• Legalin most workplaces in the United States

  • Such discrimination is illegal in Canada

  • Lesbian and bisexual women earn 13-15% less than heterosexual women—more likely to be working in low-paying, female-dominated occupations

Women s working conditions
Women’s Working Conditions

  • Jobs dominated by women are often difficult and dangerous

  • For example, risk of serious injury is greater for a nursing aide than for a coal miner or steel mill worker

  • Factory work can involve long hours, uncomfortable conditions, and high pressure to produce quickly

Some remedies
Some Remedies

  • Reducing gender stereotypes

  • Stereotyping most likely when

    • The person is a “token” in the work environment

    • Evaluation criteria are not explicit

    • Organizational norms and policies tolerate or reinforce gender stereotypes

Some remedies cont
Some Remedies (cont.)

  • Pay equity legislation: equal pay for equivalent work

  • Comparable worth: equal pay for work of equal value

  • Affirmative action: strategies to increase the proportion of women and minorities hired, particularly in jobs where they have been traditionally excluded

Paycheck fairness act
Paycheck Fairness Act

  • Employers would be required to prove that a pay disparity is based on a “bona fide factor other than sex,” such as education, training, or experience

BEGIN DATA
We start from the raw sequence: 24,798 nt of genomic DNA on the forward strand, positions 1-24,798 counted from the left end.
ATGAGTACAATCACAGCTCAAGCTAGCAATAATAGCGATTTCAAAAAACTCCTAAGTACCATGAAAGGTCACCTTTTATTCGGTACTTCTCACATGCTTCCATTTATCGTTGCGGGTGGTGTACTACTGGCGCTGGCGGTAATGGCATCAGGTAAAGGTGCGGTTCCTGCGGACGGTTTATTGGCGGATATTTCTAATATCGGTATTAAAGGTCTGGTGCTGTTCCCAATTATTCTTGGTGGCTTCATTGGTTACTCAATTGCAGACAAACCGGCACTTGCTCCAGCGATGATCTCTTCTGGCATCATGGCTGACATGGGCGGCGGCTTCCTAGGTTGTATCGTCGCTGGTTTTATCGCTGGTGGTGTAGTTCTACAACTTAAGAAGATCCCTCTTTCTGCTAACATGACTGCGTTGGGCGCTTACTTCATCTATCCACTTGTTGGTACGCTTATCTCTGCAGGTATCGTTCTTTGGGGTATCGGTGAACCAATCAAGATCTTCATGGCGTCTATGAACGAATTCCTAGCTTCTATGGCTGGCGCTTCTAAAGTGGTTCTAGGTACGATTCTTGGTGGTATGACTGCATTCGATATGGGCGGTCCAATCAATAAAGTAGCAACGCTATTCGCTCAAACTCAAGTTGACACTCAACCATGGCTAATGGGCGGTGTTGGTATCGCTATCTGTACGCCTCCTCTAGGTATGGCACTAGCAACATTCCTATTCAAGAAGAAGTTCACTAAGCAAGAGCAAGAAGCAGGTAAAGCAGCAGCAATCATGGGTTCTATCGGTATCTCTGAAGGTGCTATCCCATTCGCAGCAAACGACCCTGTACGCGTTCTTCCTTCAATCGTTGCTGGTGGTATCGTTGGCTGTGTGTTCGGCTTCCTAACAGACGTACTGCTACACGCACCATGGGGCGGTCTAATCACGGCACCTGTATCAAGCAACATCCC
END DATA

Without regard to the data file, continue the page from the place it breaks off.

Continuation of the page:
• Passed the US House but was defeated in the US Senate in 2010


  • Do women need laws such as Affirmative Action and the Paycheck Fairness Act to achieve wage equity with men?

  • Does this sort of legislation diminish the achievements of women and minorities?


  • Does the focus on “leveling the playing field” foster competitive "masculine” values to the detriment of “feminine” values?

  • Should women try to “make it in a man’s world” or create alternative structures?


  • Does the reproductive role of women justify increased protection for women in the workplace?

  • Should women be afforded extra benefits (maternity leave) because of biological differences, or is this discriminatory?


  • Childcare gap between men and women narrows. (2011, June 16).CBS News. Retrieved March 10, 2012, from http://www.cbsnews.com/2100-201_162-20071588.html

  • Fitzpatrick, L. (2010, April 20). Equal pay and the gender gap: Men still outearn women - TIME. Time. Retrieved from http://www.time.com/time/nation/article/0,8599,1983185,00.html

  • Gibbard Cook, S. (2004). Mothers in the faculty pipeline - Women in higher education. Women in Higher Education, 13(8). Retrieved from http://www.wihe.com/printArticle.jsp?id=18562

  • New U.S. Women in Business Statistics Released by Catalyst - Women on Business :: Women on Business. (n.d.). Retrieved March 11, 2012, from http://www.womenonbusiness.com/new-us-women-in-business-statistics-released-by-catalyst/

  • Rampell, C. (2011, March 10). Women lead in unpaid work. New York Times. Retrieved from http://economix.blogs.nytimes.com/2011/03/10/women-lead-in-unpaid-work/

  • TradePost: Equal Pay for Equal Work. (n.d.). Retrieved March 10, 2012, from http://tradepost.selectfamily.com/index.cfm/2011/4/14/Equal-Pay-for-Equal-Work

  • Unequal Harm: Racial Disparities in the Employment Consequences of Minimum Wage Increases | EPI Study. (n.d.). Retrieved March 10, 2012, from http://epionline.org/study_detail.cfm?sid=137

  • Vermeulen, F. (2011, February 28). Wage differences between men and women - sexist or functional? Forbes. Retrieved from http://www.forbes.com/sites/freekvermeulen/2011/02/28/wage-differences-between-men-and-women-sexist-or-functional/

  • Work Isn’t Working. (n.d.).Women Employed. Retrieved March 10, 2012, from http://www.womenemployed.org/index.php?id=19